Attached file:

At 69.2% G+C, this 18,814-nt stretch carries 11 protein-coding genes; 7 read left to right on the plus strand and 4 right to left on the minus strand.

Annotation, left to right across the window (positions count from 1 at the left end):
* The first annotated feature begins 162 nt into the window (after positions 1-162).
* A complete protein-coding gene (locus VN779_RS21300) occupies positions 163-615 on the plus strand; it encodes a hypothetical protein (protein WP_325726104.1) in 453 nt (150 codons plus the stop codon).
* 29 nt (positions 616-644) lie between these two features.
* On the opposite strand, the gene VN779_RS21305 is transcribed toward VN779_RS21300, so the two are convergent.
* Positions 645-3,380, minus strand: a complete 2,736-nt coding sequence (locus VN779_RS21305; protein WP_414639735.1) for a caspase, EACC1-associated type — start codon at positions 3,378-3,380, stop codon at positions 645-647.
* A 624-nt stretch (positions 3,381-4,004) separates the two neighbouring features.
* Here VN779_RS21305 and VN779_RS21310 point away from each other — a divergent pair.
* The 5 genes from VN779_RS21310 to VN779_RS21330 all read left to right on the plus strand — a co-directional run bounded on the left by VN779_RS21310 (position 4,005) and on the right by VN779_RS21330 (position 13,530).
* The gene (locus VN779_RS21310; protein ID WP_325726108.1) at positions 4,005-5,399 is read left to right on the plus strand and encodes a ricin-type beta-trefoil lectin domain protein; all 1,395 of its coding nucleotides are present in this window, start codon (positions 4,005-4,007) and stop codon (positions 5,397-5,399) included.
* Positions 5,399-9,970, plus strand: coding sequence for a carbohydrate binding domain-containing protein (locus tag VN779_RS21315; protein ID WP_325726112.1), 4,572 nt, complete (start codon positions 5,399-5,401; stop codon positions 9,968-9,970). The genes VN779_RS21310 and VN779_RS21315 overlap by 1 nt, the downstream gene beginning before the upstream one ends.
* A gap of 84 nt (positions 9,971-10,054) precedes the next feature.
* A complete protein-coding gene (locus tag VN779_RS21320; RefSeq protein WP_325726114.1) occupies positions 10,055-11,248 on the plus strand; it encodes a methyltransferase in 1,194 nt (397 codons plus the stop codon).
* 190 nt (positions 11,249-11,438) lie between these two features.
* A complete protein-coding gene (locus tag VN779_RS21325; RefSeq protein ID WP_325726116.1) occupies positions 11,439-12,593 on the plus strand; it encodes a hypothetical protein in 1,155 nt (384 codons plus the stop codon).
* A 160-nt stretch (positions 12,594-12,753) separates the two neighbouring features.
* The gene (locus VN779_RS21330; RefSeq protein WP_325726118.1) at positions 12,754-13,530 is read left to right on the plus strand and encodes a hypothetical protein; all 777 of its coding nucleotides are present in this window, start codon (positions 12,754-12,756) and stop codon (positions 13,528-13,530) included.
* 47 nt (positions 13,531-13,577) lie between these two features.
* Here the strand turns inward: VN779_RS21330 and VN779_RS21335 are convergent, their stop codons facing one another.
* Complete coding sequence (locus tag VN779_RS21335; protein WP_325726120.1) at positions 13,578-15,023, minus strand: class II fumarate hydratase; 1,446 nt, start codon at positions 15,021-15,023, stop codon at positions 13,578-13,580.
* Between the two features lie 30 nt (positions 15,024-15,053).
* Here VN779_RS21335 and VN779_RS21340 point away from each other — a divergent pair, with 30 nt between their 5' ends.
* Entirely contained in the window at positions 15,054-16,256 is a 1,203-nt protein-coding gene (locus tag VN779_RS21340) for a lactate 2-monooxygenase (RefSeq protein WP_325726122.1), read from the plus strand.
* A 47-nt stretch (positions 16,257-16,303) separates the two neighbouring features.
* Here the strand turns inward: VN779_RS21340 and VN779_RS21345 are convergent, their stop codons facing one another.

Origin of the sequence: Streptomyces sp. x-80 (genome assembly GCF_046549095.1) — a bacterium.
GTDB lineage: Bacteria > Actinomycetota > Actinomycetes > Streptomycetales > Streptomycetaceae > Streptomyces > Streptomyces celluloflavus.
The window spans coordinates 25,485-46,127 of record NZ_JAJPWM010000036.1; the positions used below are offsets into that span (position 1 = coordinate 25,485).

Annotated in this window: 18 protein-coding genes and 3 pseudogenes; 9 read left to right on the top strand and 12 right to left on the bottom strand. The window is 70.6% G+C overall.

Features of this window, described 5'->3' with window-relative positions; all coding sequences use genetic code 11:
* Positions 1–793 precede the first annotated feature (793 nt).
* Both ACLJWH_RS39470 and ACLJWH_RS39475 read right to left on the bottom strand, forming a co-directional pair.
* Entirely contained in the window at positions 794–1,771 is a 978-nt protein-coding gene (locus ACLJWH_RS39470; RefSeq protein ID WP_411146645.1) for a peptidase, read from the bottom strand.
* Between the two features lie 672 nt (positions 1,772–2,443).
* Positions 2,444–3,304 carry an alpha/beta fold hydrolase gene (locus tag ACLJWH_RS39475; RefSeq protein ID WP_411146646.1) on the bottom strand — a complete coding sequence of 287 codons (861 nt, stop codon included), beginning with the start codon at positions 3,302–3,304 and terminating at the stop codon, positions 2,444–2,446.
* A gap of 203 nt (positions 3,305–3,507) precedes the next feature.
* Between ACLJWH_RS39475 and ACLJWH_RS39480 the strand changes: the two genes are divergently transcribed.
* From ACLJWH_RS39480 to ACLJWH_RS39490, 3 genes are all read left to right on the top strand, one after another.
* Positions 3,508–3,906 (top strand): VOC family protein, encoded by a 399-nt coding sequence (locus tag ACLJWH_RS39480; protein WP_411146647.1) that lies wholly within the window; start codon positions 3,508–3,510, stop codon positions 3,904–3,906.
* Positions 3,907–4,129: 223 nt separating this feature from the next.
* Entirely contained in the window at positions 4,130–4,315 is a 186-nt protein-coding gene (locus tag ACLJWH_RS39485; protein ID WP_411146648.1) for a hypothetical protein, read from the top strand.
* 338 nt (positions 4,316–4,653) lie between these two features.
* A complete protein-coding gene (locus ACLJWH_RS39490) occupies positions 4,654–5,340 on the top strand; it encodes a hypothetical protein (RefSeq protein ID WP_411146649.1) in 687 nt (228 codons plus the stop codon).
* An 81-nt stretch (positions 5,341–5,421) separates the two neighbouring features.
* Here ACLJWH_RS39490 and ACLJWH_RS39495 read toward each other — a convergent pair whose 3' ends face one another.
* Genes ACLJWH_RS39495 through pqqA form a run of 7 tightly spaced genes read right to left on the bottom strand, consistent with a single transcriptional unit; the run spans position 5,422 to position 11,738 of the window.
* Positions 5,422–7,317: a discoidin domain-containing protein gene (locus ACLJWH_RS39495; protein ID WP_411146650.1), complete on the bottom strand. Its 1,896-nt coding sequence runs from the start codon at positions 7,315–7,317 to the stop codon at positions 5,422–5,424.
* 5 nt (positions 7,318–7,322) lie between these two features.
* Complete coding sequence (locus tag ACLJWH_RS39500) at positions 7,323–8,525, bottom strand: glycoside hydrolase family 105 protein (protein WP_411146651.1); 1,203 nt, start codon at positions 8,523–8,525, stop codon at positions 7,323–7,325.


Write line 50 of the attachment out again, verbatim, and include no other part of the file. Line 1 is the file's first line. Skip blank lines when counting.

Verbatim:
* Complete coding sequence (locus tag ACLJWH_RS39500) at positions 7,323–8,525, bottom strand: glycoside hydrolase family 105 protein (protein WP_411146651.1); 1,203 nt, start codon at positions 8,523–8,525, stop codon at positions 7,323–7,325.